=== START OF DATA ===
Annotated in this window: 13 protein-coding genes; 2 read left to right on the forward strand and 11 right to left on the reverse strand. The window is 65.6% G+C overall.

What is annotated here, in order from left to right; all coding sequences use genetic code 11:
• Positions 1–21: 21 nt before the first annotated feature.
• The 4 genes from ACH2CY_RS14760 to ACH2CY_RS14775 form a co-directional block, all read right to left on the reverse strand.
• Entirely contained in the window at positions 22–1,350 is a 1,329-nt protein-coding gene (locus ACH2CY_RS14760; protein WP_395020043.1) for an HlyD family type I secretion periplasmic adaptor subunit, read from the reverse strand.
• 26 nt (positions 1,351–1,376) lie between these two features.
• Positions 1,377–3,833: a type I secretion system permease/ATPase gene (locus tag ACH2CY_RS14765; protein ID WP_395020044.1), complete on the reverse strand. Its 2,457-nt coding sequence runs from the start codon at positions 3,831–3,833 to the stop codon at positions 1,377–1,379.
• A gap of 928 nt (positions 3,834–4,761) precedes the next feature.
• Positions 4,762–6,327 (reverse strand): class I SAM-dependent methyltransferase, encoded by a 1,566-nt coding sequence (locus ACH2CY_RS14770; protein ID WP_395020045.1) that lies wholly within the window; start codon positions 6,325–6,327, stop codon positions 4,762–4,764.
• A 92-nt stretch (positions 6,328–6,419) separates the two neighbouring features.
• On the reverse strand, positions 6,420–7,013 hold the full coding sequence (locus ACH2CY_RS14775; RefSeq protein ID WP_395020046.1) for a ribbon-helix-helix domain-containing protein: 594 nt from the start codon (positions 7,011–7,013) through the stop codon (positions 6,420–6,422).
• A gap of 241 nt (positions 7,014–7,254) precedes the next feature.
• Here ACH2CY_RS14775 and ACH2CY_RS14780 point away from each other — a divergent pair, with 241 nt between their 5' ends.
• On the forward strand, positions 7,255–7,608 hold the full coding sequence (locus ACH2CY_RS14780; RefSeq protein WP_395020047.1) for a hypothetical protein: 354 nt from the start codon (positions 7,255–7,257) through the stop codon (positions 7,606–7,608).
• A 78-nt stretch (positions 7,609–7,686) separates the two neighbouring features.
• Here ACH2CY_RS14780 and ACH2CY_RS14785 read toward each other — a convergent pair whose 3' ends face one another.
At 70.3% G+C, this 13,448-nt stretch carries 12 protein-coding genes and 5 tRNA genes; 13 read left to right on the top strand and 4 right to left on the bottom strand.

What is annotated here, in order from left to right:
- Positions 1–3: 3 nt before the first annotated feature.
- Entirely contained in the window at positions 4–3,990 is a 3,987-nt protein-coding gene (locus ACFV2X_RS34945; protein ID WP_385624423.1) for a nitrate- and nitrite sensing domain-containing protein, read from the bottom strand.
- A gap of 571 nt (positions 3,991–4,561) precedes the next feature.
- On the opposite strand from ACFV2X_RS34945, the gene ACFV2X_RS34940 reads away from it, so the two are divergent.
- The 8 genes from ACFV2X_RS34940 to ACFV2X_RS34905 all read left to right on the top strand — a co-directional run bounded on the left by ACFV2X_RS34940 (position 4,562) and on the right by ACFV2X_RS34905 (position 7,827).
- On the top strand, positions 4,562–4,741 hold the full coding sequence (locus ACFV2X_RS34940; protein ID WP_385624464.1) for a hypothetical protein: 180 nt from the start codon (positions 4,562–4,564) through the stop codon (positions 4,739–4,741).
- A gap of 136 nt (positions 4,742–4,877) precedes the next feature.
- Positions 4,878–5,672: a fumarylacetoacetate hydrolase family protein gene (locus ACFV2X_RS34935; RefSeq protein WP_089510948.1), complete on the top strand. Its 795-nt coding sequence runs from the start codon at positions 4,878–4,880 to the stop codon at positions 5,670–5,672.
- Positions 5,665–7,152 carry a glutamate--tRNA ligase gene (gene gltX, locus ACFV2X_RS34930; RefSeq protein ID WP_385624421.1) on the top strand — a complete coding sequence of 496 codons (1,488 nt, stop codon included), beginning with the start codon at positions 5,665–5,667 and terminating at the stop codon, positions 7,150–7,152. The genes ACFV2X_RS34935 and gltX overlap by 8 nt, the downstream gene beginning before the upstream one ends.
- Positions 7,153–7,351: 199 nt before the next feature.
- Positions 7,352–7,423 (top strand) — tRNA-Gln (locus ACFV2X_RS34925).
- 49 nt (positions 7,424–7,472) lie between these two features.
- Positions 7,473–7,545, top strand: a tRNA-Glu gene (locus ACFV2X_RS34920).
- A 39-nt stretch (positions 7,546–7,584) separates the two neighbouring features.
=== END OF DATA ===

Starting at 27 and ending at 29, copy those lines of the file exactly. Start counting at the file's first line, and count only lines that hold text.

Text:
- Positions 5,665–7,152 carry a glutamate--tRNA ligase gene (gene gltX, locus ACFV2X_RS34930; RefSeq protein ID WP_385624421.1) on the top strand — a complete coding sequence of 496 codons (1,488 nt, stop codon included), beginning with the start codon at positions 5,665–5,667 and terminating at the stop codon, positions 7,150–7,152. The genes ACFV2X_RS34935 and gltX overlap by 8 nt, the downstream gene beginning before the upstream one ends.
- Positions 7,153–7,351: 199 nt before the next feature.
- Positions 7,352–7,423 (top strand) — tRNA-Gln (locus ACFV2X_RS34925).